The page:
I’m a software dev and founder of Hotels.ng and HNG Internship. I also dabble in embedded systems and hardware projects.

Simplifying your product

Whiteboard Scribbles

We spent two weeks designing and creating an iPhone app. I sent an email to my mum with the name and the one line description of the app. She wrote back a single sentence: “I don’t get it.” We threw out the code and the product and started over.

The most important lesson that we have learned in the app store and the majority of failed app store developers have not discovered yet is this: if my mum understands it instantly from the title and 1 line description, it will sell more than 30 copies a day. If my mum has no idea what it is about from the title and description, it will sell less than 5 copies a day. Unfortunately, other app store developers don’t have access to my mum or her delicious bagels, so we will continue to retain that particular strategic advantage.

The core principle of success in software is this: Make sure that the fundamental property of your software is instantly understandable. If it is not, then simplify.

When you do this, you will discover one of two things:

  1. I have no product
  2. I have a product that people want

It’s like Microsoft Word. If you were to really really simplify it, what you would have is notepad. And notepad is still a useful product. I can describe notepad in one sentence: it allows me write, save and print documents.

If you cannot describe your product in one sentence, you cannot sell it. People don’t want to listen to you explain, they just want a simple and clear answer to the question: What does it do? If you need two sentences to answer that, then you are in for trouble.

What happens when you put aside all the extra-layers that your imagination has come up with is this: does my core attribute really have any value to people? If your core attribute does not have any value and it’s mostly the features you want to sell, you’re in for trouble.

Customers have two questions:

  • What does it do?
  • Aha! And how is that better than something I am already using?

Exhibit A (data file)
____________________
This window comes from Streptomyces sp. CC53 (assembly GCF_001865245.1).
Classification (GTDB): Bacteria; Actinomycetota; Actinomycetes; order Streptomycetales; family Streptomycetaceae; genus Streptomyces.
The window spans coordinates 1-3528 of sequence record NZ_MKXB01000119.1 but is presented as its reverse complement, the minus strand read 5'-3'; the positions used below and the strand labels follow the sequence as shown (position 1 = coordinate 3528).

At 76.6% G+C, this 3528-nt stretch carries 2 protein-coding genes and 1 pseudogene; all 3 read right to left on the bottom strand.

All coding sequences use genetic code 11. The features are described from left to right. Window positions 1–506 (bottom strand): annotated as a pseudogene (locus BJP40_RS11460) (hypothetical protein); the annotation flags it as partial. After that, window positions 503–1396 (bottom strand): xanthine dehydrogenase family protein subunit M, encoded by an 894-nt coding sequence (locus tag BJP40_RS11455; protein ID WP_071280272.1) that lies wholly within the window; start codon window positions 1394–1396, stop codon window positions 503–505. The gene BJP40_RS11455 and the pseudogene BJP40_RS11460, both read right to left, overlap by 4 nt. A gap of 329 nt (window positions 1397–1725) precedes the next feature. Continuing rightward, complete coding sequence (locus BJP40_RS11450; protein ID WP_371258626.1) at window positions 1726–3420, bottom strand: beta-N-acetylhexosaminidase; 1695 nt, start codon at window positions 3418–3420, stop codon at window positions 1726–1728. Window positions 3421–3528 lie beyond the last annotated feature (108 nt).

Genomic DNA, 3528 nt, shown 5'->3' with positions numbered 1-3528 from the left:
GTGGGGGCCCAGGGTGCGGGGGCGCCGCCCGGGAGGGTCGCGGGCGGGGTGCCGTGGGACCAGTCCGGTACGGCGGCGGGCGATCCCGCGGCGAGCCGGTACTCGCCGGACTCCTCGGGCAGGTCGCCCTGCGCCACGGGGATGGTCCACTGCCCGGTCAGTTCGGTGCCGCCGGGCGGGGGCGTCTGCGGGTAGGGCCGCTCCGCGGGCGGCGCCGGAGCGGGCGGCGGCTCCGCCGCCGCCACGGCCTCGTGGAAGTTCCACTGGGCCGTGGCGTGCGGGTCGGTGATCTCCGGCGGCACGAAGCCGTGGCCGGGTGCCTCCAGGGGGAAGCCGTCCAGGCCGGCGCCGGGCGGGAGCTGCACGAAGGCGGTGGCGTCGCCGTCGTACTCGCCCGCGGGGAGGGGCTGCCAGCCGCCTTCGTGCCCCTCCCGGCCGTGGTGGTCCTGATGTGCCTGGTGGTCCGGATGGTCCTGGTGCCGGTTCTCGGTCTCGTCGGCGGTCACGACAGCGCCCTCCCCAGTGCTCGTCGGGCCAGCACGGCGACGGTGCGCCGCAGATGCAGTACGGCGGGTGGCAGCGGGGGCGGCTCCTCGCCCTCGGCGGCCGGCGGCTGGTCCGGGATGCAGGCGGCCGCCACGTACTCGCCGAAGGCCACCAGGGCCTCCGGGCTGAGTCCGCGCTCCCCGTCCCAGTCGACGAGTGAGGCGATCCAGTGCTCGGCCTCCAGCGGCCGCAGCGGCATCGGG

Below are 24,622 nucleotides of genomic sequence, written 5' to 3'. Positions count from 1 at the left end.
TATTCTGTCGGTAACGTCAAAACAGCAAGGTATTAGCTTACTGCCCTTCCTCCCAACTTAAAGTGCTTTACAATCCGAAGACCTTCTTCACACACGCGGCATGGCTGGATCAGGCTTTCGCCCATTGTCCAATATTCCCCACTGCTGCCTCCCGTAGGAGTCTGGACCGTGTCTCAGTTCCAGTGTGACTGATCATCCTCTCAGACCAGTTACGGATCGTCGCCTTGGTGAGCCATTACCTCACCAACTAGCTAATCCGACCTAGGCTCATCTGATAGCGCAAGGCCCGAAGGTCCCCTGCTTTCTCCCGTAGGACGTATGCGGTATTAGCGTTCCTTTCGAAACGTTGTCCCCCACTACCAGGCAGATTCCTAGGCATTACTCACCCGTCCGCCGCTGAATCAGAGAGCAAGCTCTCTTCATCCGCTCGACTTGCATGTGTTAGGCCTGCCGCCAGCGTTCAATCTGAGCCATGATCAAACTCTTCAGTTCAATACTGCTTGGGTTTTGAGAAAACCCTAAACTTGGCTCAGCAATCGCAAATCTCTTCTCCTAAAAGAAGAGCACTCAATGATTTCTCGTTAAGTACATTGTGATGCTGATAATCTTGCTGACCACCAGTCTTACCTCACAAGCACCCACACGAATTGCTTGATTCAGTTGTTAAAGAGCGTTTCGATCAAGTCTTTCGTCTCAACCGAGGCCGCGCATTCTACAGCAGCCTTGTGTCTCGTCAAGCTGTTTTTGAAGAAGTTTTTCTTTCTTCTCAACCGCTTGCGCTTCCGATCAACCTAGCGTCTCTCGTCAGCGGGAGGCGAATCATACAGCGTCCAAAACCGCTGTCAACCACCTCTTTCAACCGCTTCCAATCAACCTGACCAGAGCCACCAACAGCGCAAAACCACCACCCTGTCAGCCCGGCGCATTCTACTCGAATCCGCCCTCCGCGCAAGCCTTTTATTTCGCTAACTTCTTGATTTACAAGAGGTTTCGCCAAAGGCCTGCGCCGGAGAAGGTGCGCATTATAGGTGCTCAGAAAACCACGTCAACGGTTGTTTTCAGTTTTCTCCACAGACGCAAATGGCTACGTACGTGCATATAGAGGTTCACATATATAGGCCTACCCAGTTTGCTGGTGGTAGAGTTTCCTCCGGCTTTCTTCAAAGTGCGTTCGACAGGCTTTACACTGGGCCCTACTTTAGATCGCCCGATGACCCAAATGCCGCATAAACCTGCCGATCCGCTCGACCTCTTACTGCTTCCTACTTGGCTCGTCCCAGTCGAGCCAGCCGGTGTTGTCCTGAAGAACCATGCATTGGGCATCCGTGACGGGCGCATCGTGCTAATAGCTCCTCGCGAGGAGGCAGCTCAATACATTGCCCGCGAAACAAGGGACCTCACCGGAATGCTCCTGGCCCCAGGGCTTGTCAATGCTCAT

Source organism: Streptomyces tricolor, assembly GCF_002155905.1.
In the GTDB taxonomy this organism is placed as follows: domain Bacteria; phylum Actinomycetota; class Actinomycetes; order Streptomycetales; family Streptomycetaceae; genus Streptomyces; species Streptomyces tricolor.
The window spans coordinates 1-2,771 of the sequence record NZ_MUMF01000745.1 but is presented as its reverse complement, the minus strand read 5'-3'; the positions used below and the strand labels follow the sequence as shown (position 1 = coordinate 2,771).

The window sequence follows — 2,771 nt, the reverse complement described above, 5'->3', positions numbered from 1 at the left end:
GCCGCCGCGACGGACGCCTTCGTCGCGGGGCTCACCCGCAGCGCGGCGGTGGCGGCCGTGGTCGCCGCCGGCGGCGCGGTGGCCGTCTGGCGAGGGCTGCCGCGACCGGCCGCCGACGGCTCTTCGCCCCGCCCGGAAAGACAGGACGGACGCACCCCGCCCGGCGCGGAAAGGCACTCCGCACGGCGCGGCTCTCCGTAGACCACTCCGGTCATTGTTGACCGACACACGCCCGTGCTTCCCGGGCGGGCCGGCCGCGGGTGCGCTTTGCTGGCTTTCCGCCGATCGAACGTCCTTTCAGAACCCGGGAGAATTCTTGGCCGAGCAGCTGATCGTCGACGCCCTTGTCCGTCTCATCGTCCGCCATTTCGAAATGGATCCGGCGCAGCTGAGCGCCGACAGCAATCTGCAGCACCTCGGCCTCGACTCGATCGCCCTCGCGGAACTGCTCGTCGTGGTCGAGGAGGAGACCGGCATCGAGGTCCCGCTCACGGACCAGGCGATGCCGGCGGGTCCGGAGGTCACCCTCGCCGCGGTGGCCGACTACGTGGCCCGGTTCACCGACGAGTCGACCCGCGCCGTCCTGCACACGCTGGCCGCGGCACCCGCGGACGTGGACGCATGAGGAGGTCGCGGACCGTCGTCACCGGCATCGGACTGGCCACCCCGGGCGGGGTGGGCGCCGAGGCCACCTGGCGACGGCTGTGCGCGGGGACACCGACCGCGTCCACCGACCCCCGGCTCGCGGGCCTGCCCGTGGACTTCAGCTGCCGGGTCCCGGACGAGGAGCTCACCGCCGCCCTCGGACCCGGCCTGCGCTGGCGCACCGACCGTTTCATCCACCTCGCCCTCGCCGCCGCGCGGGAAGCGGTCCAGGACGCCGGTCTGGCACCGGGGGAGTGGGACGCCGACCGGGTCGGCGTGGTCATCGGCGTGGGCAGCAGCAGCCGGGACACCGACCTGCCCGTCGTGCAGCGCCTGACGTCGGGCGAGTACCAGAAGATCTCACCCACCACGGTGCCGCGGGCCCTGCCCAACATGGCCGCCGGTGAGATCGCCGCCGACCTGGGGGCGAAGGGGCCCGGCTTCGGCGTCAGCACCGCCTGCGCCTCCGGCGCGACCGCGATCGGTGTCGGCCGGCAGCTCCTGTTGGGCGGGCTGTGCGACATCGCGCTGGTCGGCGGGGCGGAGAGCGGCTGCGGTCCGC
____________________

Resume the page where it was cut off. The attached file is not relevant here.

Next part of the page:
Answer those two in one sentence and you will make money. For example, if I wanted to sell Microsoft Word to Notepad users, I would answer the questions like this:

  • It allows you write, save and print documents
  • You can make the text bold, italics and add pictures

The steps to simplification

  1. First of all, write down what the most important single feature you are building is. No, not two, not three, just a single feature. What is the core of your app? Yes, there are other apps that have this, but that should not be a problem. You want to discover if people want your core feature, and if there are other apps that do this, then it shows that people want your core feature.

  2. Describe this feature in a single line in terms of benefits to the user. That is, what problem will this feature solve for the user if he did not have any software that does this.

  3. For the particular market you are entering, if you told a novice user this single line as an answer to “What does it do?”, will he say “Aha!” and proceed to ask you a question about it? If not, then change item 1 and item 2 till this is the case.

When you have your simplified core concept ready, then build that core concept very quickly and cheaply. You want to have a very simple prototype out there to test on real users before you waste time building the features. Design this prototype to work very well, and to be tested with friends, family and your twitter followers. Get feedback and get ideas.

Then build the features based off what you observe! After you have your simple prototype, make your final decisions on how you will proceeed, or IF you will proceed.

You keep your life simple this way, maximise your chances of success, and minimize your loss if your initial guess was wrong. And that’s how successful business is done, is it not?

Last Modified: Dec 26, 2020